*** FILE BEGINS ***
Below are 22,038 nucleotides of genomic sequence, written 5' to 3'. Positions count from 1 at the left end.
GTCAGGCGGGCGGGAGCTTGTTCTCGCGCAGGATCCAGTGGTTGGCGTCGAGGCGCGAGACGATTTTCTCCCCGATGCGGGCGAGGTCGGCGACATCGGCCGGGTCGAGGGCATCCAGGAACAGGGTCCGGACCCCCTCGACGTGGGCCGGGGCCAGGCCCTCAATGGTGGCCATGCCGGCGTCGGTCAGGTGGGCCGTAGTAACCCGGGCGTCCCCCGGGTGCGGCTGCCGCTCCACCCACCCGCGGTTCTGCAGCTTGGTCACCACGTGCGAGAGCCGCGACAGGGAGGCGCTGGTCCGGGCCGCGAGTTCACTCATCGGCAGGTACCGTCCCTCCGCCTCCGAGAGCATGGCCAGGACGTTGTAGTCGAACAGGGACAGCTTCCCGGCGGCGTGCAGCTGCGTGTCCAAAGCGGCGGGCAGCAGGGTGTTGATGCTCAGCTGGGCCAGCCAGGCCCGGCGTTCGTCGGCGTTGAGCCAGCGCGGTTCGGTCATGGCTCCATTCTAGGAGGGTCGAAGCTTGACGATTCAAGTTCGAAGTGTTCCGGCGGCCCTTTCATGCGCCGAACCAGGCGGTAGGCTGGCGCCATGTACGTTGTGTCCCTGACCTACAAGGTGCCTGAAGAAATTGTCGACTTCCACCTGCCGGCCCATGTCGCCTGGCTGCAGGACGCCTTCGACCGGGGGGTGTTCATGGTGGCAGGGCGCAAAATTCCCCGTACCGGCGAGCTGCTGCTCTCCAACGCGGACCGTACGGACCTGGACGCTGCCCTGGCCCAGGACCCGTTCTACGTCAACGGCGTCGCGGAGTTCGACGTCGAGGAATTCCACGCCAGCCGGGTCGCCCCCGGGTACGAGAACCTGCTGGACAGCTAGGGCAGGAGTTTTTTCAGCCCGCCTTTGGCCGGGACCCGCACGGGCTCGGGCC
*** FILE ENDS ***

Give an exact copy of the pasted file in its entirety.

Below are 22,038 nucleotides of genomic sequence, written 5' to 3'. Positions count from 1 at the left end.
GTCAGGCGGGCGGGAGCTTGTTCTCGCGCAGGATCCAGTGGTTGGCGTCGAGGCGCGAGACGATTTTCTCCCCGATGCGGGCGAGGTCGGCGACATCGGCCGGGTCGAGGGCATCCAGGAACAGGGTCCGGACCCCCTCGACGTGGGCCGGGGCCAGGCCCTCAATGGTGGCCATGCCGGCGTCGGTCAGGTGGGCCGTAGTAACCCGGGCGTCCCCCGGGTGCGGCTGCCGCTCCACCCACCCGCGGTTCTGCAGCTTGGTCACCACGTGCGAGAGCCGCGACAGGGAGGCGCTGGTCCGGGCCGCGAGTTCACTCATCGGCAGGTACCGTCCCTCCGCCTCCGAGAGCATGGCCAGGACGTTGTAGTCGAACAGGGACAGCTTCCCGGCGGCGTGCAGCTGCGTGTCCAAAGCGGCGGGCAGCAGGGTGTTGATGCTCAGCTGGGCCAGCCAGGCCCGGCGTTCGTCGGCGTTGAGCCAGCGCGGTTCGGTCATGGCTCCATTCTAGGAGGGTCGAAGCTTGACGATTCAAGTTCGAAGTGTTCCGGCGGCCCTTTCATGCGCCGAACCAGGCGGTAGGCTGGCGCCATGTACGTTGTGTCCCTGACCTACAAGGTGCCTGAAGAAATTGTCGACTTCCACCTGCCGGCCCATGTCGCCTGGCTGCAGGACGCCTTCGACCGGGGGGTGTTCATGGTGGCAGGGCGCAAAATTCCCCGTACCGGCGAGCTGCTGCTCTCCAACGCGGACCGTACGGACCTGGACGCTGCCCTGGCCCAGGACCCGTTCTACGTCAACGGCGTCGCGGAGTTCGACGTCGAGGAATTCCACGCCAGCCGGGTCGCCCCCGGGTACGAGAACCTGCTGGACAGCTAGGGCAGGAGTTTTTTCAGCCCGCCTTTGGCCGGGACCCGCACGGGCTCGGGCC